In the first 5 years that I was a teacher I changed classrooms every year, and I taught in 3 different buildings. Every year I was starting from scratch to design my classroom. I spent the entire rest of my teaching career in the same room, and I loved that, but still one of the biggest jobs I did every year was setting up my room. It was such an advantage to have the same room, and I could think about what worked well and what I knew I needed to change, but I still tried lots of different arrangements through the years. Even after it was all arranged I sometimes moved it all around during the year if things just weren’t working well. Of course as the years went by I also accumulated LOTS of stuff, and even though I loved all my books and puppets and stickers and toys I had to decide where to put everything and allow space for all the activities we would be doing every day. Some people are just naturally neat and organized – but alas – not me! It took lots of concentrated effort!
There are so many factors you have to consider when you are deciding where all these things go – like storage of materials, traffic flow, noisy vs. quiet activities, where and how children will line up, and space for active play. Here are some things you might want to consider when you are setting up and arranging your room.
I usually began by deciding where to have my whole group meeting time, and that needed to be a pretty large space. In my district we could have up to 28 Kindergartners. At whole group time I needed to provide enough space for them to all sit comfortably and have enough room for movement songs and games. It was important to me for the children to be able to see each other during discussions and role play too. One year I was offered a very nice, almost new rectangle carpet — the one with all the colored squares, where each child could have his/her own special space to sit. I thought it looked beautiful, but after one day of using it (granted – it was the first day of school where everything can be a little stressful!) I was begging to trade it for a round, circle rug. I wasn’t comfortable with where I was sitting compared to the kids. I know lots and lots of teachers love these colored squares rugs, but I really like to have the kids sitting in a circle.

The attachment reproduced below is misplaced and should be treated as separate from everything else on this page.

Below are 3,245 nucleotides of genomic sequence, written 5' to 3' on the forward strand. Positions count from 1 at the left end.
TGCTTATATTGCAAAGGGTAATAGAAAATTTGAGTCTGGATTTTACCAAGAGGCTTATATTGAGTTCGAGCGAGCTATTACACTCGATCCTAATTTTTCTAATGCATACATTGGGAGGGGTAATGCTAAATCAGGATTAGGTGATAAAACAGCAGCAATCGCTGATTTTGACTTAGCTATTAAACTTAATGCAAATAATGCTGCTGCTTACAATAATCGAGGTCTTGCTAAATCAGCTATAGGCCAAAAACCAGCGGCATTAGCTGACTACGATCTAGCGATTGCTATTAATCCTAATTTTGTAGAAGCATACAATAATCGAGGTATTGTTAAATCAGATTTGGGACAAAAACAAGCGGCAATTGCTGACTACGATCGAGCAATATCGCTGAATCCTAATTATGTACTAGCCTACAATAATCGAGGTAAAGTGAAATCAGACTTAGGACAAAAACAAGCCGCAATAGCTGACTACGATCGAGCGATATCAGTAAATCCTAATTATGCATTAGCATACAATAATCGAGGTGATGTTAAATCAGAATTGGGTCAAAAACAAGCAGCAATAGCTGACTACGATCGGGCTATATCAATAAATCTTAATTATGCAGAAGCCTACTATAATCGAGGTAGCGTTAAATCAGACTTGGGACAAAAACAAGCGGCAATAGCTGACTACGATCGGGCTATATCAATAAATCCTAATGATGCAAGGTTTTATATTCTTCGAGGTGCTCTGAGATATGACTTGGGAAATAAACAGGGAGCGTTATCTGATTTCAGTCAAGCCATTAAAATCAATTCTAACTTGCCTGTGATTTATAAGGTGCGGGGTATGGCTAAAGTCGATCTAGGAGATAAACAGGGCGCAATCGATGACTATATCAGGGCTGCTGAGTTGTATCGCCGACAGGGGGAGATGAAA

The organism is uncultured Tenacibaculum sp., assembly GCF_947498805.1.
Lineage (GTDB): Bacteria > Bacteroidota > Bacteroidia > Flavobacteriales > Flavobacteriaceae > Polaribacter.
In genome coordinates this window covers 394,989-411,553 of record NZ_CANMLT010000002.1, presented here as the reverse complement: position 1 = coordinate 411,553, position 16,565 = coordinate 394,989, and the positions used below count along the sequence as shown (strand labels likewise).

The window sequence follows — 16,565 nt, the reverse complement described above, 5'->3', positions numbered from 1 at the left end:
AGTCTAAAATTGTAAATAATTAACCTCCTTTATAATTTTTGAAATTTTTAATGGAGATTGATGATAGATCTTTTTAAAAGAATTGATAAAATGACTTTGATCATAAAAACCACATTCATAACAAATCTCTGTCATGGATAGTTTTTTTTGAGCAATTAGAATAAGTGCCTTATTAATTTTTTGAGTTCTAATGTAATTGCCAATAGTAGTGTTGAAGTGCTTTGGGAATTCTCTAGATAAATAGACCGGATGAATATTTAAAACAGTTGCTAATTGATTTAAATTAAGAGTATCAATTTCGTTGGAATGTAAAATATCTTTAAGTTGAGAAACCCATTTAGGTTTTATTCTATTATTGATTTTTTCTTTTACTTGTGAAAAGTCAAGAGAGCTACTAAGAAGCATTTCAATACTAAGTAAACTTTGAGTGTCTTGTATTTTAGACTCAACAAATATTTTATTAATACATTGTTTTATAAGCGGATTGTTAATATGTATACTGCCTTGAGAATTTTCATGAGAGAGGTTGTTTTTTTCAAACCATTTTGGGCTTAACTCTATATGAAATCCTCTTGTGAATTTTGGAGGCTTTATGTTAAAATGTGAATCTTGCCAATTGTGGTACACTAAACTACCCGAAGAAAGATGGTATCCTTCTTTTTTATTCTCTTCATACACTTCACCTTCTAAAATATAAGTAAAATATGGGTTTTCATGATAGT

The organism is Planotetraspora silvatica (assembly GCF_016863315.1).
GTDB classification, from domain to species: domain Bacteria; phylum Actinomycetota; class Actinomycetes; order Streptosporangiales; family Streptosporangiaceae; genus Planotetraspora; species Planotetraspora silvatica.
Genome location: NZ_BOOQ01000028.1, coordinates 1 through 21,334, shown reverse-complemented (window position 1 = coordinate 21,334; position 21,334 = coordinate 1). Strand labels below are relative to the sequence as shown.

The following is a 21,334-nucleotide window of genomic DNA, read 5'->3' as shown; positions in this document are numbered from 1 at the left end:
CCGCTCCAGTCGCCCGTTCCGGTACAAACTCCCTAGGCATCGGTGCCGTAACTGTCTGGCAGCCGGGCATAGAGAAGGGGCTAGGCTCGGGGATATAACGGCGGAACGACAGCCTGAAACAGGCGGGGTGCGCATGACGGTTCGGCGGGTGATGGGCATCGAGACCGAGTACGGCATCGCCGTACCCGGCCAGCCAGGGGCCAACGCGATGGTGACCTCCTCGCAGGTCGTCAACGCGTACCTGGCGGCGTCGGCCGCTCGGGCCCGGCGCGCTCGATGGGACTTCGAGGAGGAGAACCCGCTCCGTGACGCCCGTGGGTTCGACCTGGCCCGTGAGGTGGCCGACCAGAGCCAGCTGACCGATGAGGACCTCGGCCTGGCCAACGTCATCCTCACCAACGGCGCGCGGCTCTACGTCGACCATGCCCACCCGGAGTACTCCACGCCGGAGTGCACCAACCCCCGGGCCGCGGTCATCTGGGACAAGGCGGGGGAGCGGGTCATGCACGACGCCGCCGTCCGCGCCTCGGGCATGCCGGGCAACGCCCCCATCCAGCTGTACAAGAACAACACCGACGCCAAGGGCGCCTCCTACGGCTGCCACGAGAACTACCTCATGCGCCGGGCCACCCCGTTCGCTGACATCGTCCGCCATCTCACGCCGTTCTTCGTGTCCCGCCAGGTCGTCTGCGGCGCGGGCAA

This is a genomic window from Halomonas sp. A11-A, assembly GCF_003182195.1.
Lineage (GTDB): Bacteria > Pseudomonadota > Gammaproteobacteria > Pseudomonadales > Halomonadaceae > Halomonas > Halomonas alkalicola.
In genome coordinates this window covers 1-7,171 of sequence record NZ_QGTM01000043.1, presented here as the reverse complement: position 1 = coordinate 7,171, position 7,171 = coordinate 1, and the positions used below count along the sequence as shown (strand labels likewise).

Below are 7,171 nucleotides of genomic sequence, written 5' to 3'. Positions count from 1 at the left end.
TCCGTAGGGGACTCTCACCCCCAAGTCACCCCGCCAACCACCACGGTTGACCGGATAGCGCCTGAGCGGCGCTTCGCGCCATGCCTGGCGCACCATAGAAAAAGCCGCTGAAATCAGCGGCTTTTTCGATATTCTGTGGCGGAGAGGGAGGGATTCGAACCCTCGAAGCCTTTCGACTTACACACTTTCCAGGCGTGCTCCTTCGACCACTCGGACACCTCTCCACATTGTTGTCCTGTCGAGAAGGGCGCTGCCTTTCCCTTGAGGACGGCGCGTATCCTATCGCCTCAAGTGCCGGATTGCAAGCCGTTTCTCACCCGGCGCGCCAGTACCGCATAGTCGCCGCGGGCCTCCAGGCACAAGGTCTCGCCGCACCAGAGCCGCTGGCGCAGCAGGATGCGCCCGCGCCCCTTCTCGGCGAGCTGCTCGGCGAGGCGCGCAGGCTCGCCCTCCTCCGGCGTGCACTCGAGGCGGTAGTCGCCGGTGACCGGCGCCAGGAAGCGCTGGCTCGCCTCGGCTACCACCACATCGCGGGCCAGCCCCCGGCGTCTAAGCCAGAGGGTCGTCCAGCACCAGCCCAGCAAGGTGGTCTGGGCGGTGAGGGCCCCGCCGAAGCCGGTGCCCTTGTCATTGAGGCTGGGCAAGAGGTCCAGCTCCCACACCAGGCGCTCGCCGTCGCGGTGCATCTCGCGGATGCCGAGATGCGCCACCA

It really helps the children to know where you want them to sit if there is a visible circle (or square, etc.) My room was carpeted but for years I didn’t have a circle time carpet, so I made a circle out of 3M colored tape. I drew the circle by tying a piece of chalk to a long string. I got my husband to sit in the middle of where I wanted the circle and I pulled the string taut and drew a chalk circle – then went back and put down the tape. This worked great, but I had to teach the children not to pick at it or pull it up, and the custodians needed to work at removing the tape residue at the end of the year or it would be visible if I moved it the next year. I found it almost impossible to find a circle carpet large enough to suit me! I wanted space for all the children to sit on the edge, and room for me and my easel on part of it too. Finally I found a large one, and had the children sit just off the carpet – to make the circle big enough. It would be fine if you had a smaller class. When I read to the children or during interactive writing I had them all scoot toward me – but for discussions and demonstrating projects I loved how they could all see me and each other in a circle.
I usually set up centers around the outside edges of my classroom. I always included dramatic play, blocks, math centers, literacy centers, games, art center, writing center, listening center, science center and play dough/sandbox. If possible I tried to position some centers so the children could use the large whole group space for something else when we weren’t at circle time. Sometimes I put the block shelf, games or literacy materials close by so the kids could spread out and play or use that space.
Small Group Instruction
Somewhere, somehow – you need to find a place to meet with a small group of children at a time. The last few years I was lucky enough to have a small half circle shaped table with a cut out for me to sit on the flat side, that I loved. Before that I sat at a regular rectangle table to work with one child at a time, or a small group. You need to consider the activities that will be going on and what other kids will be doing close to that area if you are trying to keep the children’s attention on a task or assessment.